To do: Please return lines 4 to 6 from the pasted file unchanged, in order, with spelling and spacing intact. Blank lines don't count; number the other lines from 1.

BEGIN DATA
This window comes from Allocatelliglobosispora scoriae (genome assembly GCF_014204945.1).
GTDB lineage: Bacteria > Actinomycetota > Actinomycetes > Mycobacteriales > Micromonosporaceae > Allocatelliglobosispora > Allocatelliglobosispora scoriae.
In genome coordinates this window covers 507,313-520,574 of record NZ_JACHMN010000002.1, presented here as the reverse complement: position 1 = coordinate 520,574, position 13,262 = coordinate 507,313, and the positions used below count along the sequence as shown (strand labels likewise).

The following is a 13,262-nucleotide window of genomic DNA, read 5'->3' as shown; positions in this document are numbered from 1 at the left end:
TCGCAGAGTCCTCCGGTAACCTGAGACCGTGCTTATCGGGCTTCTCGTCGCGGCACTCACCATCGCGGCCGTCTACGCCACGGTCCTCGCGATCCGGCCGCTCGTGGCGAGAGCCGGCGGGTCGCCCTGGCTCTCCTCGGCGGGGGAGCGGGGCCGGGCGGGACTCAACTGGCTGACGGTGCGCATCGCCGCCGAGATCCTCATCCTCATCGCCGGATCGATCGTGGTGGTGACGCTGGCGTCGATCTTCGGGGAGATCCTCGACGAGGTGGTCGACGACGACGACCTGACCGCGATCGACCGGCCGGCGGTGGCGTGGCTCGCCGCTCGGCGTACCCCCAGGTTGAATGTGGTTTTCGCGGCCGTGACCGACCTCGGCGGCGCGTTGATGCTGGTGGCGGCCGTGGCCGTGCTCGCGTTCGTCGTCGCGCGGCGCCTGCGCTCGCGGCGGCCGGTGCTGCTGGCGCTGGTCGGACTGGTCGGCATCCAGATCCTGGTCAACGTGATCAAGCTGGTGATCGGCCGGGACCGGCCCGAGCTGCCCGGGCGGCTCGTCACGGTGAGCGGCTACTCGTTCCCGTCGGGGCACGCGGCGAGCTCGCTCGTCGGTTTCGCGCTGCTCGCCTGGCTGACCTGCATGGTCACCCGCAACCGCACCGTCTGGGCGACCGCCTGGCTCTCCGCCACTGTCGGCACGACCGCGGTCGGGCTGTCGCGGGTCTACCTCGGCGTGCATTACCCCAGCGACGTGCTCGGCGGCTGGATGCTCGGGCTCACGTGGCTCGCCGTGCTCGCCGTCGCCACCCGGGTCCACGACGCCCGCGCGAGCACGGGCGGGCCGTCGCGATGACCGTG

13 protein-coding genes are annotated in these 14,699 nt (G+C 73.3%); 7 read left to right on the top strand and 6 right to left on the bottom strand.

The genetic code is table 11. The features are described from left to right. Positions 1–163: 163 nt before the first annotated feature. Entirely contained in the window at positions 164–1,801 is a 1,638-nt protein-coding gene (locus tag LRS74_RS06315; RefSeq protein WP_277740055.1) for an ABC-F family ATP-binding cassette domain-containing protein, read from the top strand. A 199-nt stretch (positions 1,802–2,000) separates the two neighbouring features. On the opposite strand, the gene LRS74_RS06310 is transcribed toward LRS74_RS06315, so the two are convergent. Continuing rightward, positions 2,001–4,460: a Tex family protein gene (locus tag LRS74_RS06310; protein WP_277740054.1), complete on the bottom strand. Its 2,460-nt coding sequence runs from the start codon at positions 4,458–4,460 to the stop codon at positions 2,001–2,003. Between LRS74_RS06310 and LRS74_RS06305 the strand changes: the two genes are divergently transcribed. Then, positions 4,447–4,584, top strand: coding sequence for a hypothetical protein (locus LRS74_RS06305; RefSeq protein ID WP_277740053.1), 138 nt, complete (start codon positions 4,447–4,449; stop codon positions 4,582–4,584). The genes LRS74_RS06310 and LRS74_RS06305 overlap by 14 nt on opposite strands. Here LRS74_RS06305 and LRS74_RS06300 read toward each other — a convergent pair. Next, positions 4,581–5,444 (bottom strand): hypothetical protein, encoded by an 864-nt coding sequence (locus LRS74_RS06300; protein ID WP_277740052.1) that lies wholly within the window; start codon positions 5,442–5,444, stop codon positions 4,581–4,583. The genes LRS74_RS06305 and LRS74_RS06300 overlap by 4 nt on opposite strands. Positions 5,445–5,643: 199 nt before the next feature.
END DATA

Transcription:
The following is a 13,262-nucleotide window of genomic DNA, read 5'->3' as shown; positions in this document are numbered from 1 at the left end:
TCGCAGAGTCCTCCGGTAACCTGAGACCGTGCTTATCGGGCTTCTCGTCGCGGCACTCACCATCGCGGCCGTCTACGCCACGGTCCTCGCGATCCGGCCGCTCGTGGCGAGAGCCGGCGGGTCGCCCTGGCTCTCCTCGGCGGGGGAGCGGGGCCGGGCGGGACTCAACTGGCTGACGGTGCGCATCGCCGCCGAGATCCTCATCCTCATCGCCGGATCGATCGTGGTGGTGACGCTGGCGTCGATCTTCGGGGAGATCCTCGACGAGGTGGTCGACGACGACGACCTGACCGCGATCGACCGGCCGGCGGTGGCGTGGCTCGCCGCTCGGCGTACCCCCAGGTTGAATGTGGTTTTCGCGGCCGTGACCGACCTCGGCGGCGCGTTGATGCTGGTGGCGGCCGTGGCCGTGCTCGCGTTCGTCGTCGCGCGGCGCCTGCGCTCGCGGCGGCCGGTGCTGCTGGCGCTGGTCGGACTGGTCGGCATCCAGATCCTGGTCAACGTGATCAAGCTGGTGATCGGCCGGGACCGGCCCGAGCTGCCCGGGCGGCTCGTCACGGTGAGCGGCTACTCGTTCCCGTCGGGGCACGCGGCGAGCTCGCTCGTCGGTTTCGCGCTGCTCGCCTGGCTGACCTGCATGGTCACCCGCAACCGCACCGTCTGGGCGACCGCCTGGCTCTCCGCCACTGTCGGCACGACCGCGGTCGGGCTGTCGCGGGTCTACCTCGGCGTGCATTACCCCAGCGACGTGCTCGGCGGCTGGATGCTCGGGCTCACGTGGCTCGCCGTGCTCGCCGTCGCCACCCGGGTCCACGACGCCCGCGCGAGCACGGGCGGGCCGTCGCGATGACCGTG

13 protein-coding genes are annotated in these 14,699 nt (G+C 73.3%); 7 read left to right on the top strand and 6 right to left on the bottom strand.